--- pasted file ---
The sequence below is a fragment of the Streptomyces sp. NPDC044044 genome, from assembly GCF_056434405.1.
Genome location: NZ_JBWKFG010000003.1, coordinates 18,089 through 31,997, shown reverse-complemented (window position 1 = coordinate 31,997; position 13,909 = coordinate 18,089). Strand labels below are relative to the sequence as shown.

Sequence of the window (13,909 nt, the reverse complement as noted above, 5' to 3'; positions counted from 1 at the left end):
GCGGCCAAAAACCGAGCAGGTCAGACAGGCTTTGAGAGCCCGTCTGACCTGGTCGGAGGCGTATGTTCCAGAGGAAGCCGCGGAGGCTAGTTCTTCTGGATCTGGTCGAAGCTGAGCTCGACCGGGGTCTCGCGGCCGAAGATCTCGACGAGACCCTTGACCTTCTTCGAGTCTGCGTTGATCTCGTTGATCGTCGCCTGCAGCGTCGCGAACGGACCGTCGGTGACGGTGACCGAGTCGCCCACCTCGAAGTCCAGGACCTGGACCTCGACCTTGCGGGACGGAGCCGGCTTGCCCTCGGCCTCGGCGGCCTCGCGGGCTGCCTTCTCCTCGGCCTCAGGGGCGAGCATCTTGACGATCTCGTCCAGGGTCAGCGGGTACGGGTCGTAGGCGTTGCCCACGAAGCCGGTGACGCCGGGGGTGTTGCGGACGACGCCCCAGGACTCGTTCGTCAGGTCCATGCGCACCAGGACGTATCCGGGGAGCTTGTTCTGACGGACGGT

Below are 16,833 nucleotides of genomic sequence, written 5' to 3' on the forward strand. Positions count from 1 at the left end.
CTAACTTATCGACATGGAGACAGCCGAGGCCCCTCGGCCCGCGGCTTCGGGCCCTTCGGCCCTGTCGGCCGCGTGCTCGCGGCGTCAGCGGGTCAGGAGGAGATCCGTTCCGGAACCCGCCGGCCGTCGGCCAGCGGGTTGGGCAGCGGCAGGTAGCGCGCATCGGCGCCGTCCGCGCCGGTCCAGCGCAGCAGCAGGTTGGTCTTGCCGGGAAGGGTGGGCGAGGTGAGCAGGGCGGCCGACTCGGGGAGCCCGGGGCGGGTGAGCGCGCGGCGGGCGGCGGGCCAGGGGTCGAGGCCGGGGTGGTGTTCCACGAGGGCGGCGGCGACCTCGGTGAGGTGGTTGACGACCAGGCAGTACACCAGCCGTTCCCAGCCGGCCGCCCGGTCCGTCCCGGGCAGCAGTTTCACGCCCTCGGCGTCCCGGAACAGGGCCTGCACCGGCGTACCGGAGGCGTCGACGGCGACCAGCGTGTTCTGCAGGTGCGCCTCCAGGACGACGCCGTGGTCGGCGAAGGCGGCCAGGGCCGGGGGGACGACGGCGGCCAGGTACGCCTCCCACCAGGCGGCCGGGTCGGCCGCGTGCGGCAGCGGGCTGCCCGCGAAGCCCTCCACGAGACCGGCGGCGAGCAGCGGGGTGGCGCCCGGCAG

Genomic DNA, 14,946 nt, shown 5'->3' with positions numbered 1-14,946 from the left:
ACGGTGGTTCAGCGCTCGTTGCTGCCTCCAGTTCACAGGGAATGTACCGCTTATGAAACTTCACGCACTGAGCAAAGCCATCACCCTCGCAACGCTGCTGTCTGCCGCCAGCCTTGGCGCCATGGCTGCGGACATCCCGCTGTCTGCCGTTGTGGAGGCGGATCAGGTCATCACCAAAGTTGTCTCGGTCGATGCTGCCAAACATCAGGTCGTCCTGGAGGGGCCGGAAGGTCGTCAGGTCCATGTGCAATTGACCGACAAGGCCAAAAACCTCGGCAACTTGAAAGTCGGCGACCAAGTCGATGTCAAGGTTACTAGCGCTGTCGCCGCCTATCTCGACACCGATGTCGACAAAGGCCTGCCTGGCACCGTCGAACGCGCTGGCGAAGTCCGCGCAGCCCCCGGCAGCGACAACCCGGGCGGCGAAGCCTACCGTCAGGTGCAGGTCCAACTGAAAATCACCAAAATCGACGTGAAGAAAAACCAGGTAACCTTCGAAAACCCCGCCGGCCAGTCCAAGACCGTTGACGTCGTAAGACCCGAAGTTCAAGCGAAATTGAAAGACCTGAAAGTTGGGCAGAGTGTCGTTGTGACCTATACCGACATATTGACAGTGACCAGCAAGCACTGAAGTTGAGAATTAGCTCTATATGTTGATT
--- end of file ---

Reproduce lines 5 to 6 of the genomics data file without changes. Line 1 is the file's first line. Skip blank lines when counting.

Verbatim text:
Below are 16,833 nucleotides of genomic sequence, written 5' to 3' on the forward strand. Positions count from 1 at the left end.
CTAACTTATCGACATGGAGACAGCCGAGGCCCCTCGGCCCGCGGCTTCGGGCCCTTCGGCCCTGTCGGCCGCGTGCTCGCGGCGTCAGCGGGTCAGGAGGAGATCCGTTCCGGAACCCGCCGGCCGTCGGCCAGCGGGTTGGGCAGCGGCAGGTAGCGCGCATCGGCGCCGTCCGCGCCGGTCCAGCGCAGCAGCAGGTTGGTCTTGCCGGGAAGGGTGGGCGAGGTGAGCAGGGCGGCCGACTCGGGGAGCCCGGGGCGGGTGAGCGCGCGGCGGGCGGCGGGCCAGGGGTCGAGGCCGGGGTGGTGTTCCACGAGGGCGGCGGCGACCTCGGTGAGGTGGTTGACGACCAGGCAGTACACCAGCCGTTCCCAGCCGGCCGCCCGGTCCGTCCCGGGCAGCAGTTTCACGCCCTCGGCGTCCCGGAACAGGGCCTGCACCGGCGTACCGGAGGCGTCGACGGCGACCAGCGTGTTCTGCAGGTGCGCCTCCAGGACGACGCCGTGGTCGGCGAAGGCGGCCAGGGCCGGGGGGACGACGGCGGCCAGGTACGCCTCCCACCAGGCGGCCGGGTCGGCCGCGTGCGGCAGCGGGCTGCCCGCGAAGCCCTCCACGAGACCGGCGGCGAGCAGCGGGGTGGCGCCCGGCAG